Tuesday, November 25, 2014

Paris: Museé de L'Orangerie


Inside the L'Orangerie Museum

Water Lilies (Les Nymphéas)
Both monumental and intimate, Water Lilies (Les Nymphéas) are the ultimate expression of Claude Monet's artistic ideas, an incredible project by a painter who wanted to explore all the variations of light in his garden at Giverny. The paintings are housed in two elliptical rooms, and encourage the visitor to gaze in endless contemplation. After the horror of the First World War, Monet wanted his work to take on this aesthetic and poetic dimension, and provide a haven for peaceful meditation. 


On the Museé de l’Orangerie website, the above description of Monet’s intention sounds inviting. The reality however is not quite what he had in mind. Around 1900, he conceived the idea that his largest and most magnificent water lily paintings might find a home, in a uniquely designed building for all to enjoy. The building already existed as a greenhouse for citrus trees. It was ultimately remodeled into two oval rooms, with a high skylight, perfectly suited to the four paintings in each. And in the center, a comfortable long double wide bench for people to sit upon and gaze. All that came to pass, but the sheer numbers of people who come to see them, make the room somewhat less contemplative than one might like. Surely, for Parisians, there must be times when fewer people would permit a visit more in line with Monet’s vision, but as a fly-by tourist, I could only sit, ponder, and then lean dramatically to look around people who stepped into view.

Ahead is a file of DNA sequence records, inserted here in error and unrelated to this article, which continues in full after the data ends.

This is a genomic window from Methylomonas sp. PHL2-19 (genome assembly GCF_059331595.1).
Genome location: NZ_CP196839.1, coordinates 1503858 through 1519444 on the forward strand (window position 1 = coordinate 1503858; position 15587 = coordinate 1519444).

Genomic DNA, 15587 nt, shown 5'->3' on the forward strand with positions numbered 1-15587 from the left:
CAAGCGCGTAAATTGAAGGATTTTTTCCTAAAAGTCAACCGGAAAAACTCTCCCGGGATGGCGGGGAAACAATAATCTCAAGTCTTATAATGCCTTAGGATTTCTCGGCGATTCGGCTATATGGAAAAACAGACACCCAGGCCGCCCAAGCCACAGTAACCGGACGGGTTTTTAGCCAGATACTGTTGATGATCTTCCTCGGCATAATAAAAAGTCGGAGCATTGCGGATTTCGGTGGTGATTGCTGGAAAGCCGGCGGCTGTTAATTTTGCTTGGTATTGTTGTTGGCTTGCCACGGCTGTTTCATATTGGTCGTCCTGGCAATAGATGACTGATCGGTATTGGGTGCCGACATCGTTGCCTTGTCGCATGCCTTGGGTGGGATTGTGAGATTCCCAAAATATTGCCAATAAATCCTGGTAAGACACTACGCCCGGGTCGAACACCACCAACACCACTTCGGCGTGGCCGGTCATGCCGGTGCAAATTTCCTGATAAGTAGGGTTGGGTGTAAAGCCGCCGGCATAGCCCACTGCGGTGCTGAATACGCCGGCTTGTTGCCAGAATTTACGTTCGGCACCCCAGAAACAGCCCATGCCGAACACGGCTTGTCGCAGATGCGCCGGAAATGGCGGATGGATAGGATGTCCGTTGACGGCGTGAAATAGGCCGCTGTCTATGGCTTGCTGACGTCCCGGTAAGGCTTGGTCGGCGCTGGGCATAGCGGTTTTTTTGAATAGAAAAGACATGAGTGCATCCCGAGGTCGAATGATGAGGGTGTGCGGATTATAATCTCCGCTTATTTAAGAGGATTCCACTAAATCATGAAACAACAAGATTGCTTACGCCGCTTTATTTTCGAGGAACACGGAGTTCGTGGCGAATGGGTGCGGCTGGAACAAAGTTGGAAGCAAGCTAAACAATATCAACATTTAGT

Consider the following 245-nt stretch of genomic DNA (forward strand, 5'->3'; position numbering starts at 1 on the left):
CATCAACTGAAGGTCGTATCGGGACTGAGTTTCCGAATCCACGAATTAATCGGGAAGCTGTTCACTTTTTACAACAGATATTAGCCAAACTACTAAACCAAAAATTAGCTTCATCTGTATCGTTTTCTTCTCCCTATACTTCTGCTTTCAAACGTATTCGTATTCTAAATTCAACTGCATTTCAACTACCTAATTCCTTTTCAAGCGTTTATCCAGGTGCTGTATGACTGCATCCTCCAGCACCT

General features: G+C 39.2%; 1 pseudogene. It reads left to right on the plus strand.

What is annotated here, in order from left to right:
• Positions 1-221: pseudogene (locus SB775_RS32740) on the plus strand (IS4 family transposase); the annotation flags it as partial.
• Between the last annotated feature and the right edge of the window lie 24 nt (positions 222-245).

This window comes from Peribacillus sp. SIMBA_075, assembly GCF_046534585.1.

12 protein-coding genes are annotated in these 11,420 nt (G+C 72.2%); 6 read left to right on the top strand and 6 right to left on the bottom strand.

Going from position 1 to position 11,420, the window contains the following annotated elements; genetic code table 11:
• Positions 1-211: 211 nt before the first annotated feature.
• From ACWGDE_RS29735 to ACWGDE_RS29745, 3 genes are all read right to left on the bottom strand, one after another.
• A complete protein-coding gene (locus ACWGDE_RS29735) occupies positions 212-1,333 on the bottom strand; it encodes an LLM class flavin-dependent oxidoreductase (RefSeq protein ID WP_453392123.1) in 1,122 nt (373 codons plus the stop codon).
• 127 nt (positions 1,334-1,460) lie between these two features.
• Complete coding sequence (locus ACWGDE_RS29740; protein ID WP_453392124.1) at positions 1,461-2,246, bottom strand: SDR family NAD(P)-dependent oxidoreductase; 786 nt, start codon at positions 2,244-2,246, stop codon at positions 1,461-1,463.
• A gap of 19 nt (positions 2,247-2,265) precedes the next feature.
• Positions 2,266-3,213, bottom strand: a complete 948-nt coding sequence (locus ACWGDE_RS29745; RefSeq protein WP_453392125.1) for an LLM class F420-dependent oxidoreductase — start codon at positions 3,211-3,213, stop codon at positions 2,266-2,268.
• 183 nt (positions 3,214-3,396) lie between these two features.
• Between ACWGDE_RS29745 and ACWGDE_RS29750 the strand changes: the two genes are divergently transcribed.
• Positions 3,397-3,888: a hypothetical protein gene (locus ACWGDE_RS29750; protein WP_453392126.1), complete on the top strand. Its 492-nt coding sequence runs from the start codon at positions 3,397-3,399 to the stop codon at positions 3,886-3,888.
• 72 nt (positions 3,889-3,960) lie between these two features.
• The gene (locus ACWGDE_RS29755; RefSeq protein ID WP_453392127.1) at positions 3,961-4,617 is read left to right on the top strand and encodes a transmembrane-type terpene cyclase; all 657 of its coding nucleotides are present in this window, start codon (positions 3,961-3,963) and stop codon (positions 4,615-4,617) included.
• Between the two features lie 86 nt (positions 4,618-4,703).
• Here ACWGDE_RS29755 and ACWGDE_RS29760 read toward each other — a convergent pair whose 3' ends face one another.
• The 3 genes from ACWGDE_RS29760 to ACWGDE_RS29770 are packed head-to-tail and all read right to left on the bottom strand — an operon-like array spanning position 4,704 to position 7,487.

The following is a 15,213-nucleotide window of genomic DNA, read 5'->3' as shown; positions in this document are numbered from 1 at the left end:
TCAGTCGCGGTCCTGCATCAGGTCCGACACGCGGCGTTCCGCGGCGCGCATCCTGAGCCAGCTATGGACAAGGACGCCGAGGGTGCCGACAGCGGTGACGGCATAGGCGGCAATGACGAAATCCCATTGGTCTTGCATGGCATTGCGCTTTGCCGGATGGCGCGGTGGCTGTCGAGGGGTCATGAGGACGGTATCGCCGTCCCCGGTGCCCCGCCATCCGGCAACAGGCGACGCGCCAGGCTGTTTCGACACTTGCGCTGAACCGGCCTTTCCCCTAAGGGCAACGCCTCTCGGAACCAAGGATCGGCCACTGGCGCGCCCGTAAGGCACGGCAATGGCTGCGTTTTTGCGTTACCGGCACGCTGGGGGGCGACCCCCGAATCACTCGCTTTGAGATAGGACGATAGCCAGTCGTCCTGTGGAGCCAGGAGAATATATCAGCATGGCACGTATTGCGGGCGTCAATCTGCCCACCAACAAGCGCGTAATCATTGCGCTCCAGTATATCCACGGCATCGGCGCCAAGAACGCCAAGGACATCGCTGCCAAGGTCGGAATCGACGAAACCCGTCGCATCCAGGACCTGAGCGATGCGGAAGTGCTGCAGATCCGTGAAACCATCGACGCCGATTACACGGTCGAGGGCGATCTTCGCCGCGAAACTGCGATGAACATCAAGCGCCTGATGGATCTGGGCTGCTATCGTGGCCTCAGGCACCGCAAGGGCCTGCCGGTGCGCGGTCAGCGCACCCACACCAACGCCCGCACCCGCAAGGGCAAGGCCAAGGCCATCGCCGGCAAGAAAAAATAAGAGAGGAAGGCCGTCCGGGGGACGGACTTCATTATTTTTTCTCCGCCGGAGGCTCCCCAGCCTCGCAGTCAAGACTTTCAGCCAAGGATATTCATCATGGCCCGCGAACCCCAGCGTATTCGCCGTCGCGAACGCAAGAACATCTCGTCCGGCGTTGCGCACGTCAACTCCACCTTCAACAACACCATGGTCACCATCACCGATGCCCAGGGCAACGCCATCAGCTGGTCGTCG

The eight paintings are magnificent, about eight feet wide and varying in length, each representing the light on a pond of water lilies at different times; dawn, noon, later afternoon, sunset, and reflecting cumulus clouds in the sky. It is very much like looking out a large window on a slightly foggy day, when everything is out of focus, yet discernable. The trunks of willow trees come into the picture without roots and scale upward into the sky without branching out. Only their weeping leaves rain from the sky to the water that reflects them and adds tremendous depth to the composition. The lilies themselves are mere hints of paint, applied on top of layers and layers of other colors.

After seeing so many paintings by varied artists on this trip through France, I was a bit astonished at the amount of paint, the layering, the thickness of Monet’s paintings, whereas other painters like Henri Martin let gesso covered canvas show through from time to time, without worry. It all worked the way each artist wanted, conveyed exactly what they had in mind, and the paintings never cease to astonish, a century after their deaths.

On the floor below the Water Lily exhibition there is a whole other museum. It is the Walter-Guillaume collection. Paul Guillaume was an art dealer who died prematurely. His widow, Dominica, lived more than 40 more years. She married another wealthy man, Jean Walter, and continued to purchase paintings. She sold many of Guillaume’s Picassos, and kept only the paintings done during the blue period. Guillaume loved the impressionists and post-impressionists. He was open to many new experiments like cubism, so the collection is widely varied and interesting.  We got the audio guide in English. It was well worth the money as each painting was explained in detail, whereas the label next to each work had nothing more than the name of the painting and the artist.

Next to the museum is the enormous Tuileries Garden. It is filled with sculptures, collected by kings and the government of France, over the last 500 years. A picnic in the park with a longish visit to the L’Orangerie would make a wonderful day in Paris for anyone wanting to drop out of the usual tourist whirlwind.



The Big Tree by Andre Durain